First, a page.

Every Thursday morning at 8:15, little Brooklyn Andracke gets her world rocked.
Standing in her front yard, the 3-year-old waits for the moment when the big, white, lumbering truck rolls by her house.
"Hi! Hi!" she shouts and waves. And garbage collector Delvar Dopson honks the horn, flashes the lights and waves and grins right back.
This has been going on for about a year, Brooklyn’s mom, Traci, told InsideEdition.com. Her little girl is fascinated by anything driving past their house in Bloomington, Illinois.
But she especially liked the mammoth garbage truck. So one day, Traci said: “Let’s catch the garbage truck.” On the way to daycare, they stood and waited.
Then they saw him coming. “She noticed the driver and he noticed her, and then he started honking and flashing the lights and waving,” Traci recalled Thursday.
And that was it for an awestruck Brooklyn. Thursdays would never be the same.
Sometimes, if they were running late and missed Dopson’s truck, Traci would drive around the neighborhood looking for him.
“I would pull up next to his truck and roll the windows down so he could see Brooklyn and he’d flash his lights and honk the horn and smile and wave.
“We literally did this every week.”
And then one Thursday, on April 7, it was Brooklyn’s third birthday. She and her mom had baked birthday cupcakes to take to daycare. How about if we give one to the garbage man? Traci suggested.
So out they went to wait, with Brooklyn clutching the wrapped treat.
Traci motioned for the driver to pull over and led her daughter up to the truck.
And Brooklyn, who always chatters away and is not shy, was dumbfounded.
“He’s famous to her,” Traci said. “She was just standing there with the cupcake and completely forgot to give it to him. I was just chatting away, filling in the spaces because she couldn’t put two words together.”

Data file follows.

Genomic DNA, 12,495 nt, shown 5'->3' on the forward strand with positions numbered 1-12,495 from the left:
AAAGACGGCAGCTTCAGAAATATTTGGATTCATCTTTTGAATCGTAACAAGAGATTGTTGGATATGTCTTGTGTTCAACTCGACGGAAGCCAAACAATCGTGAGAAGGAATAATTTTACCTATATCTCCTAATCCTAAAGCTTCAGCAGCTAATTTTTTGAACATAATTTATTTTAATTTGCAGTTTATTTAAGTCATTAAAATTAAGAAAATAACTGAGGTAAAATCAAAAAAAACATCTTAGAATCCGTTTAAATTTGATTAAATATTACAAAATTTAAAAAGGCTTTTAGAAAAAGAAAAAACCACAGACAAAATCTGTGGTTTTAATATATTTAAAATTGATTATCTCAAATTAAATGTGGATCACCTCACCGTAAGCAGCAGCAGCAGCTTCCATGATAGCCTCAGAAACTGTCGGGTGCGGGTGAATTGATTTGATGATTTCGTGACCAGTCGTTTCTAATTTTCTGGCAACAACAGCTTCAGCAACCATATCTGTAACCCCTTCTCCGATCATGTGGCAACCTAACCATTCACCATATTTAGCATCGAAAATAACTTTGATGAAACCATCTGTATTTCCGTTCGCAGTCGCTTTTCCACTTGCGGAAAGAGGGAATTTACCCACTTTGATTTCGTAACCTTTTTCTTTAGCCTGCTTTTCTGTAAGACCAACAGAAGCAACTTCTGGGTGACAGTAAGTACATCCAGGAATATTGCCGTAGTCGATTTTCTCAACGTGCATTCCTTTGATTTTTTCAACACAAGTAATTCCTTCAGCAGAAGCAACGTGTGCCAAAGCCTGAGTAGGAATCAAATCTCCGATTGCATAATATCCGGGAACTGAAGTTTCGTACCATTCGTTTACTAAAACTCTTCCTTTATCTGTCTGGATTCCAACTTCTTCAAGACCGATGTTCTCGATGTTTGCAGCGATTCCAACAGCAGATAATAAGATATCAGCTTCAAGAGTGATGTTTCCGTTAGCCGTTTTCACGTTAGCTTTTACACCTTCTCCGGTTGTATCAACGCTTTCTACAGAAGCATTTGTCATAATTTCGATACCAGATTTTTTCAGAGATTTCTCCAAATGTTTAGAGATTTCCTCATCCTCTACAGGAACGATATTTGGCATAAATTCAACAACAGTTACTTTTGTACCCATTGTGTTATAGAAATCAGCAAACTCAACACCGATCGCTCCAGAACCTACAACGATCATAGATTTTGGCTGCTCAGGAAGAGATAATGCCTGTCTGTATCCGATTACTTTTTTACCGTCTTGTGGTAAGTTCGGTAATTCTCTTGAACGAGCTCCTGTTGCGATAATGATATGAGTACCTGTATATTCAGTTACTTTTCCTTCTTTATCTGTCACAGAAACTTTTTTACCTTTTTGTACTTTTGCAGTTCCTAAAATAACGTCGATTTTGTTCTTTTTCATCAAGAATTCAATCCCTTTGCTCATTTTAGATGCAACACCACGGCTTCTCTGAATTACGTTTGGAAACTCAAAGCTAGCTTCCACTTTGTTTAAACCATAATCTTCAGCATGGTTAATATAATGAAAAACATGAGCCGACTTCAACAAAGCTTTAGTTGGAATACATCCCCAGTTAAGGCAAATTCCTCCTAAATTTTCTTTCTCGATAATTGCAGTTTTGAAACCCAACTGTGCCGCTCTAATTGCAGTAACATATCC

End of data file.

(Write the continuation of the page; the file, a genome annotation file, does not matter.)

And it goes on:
Also, he is very tall and very muscular. But then he bent down to her level and she wrapped her arounds him.
And this is how Brooklyn Andracke met Delvar Dopson.
Two best friends, just hanging out. (Courtesy of Traci Andracke)
Dopson told her how special Thursdays are because of her smiling face. He rushes out of his daily work meeting so he won’t miss seeing her as she leaves for daycare, he told her.
In the car, as Traci drove Brooklyn to school, the little girl was dead quiet.
“I said ‘Brooklyn, sweetie, are you OK? What is the matter?’’’
In a hushed, sweet voice, her daughter said, “Mommy, I’m so happy.”
That was when Traci thought, “I have to do something. I’ve got to reach out to the city and tell them what a great guy they’ve got.”
A co-worker helped Traci get in touch with city officials, who put up photos of Brooklyn and Dopson, along with a story written by Traci about their adventures.
It was an instant hit, receiving comments from places as far as Canada, Japan and Australia about the simple beauty of seeing things through a child’s eyes.
The local paper came out and did a story, Traci said. One week to the day after Brooklyn’s birthday, there came Dopson, right on time.
But this time he was bearing gifts. A big basket of “Frozen”-themed presents because Brooklyn is a big fan.
Again, she had trouble speaking, her mom said. “It just blew me away.”
The two are now fast friends. Traci made a video of Brooklyn playing with her gifts and sent it to Dopson. He made a video of what happens to the garbage he picks up at people’s houses.
“This is really about two people who made a friendship,” Traci said. “They couldn’t be more different. And they don’t care. It’s all about being happy.”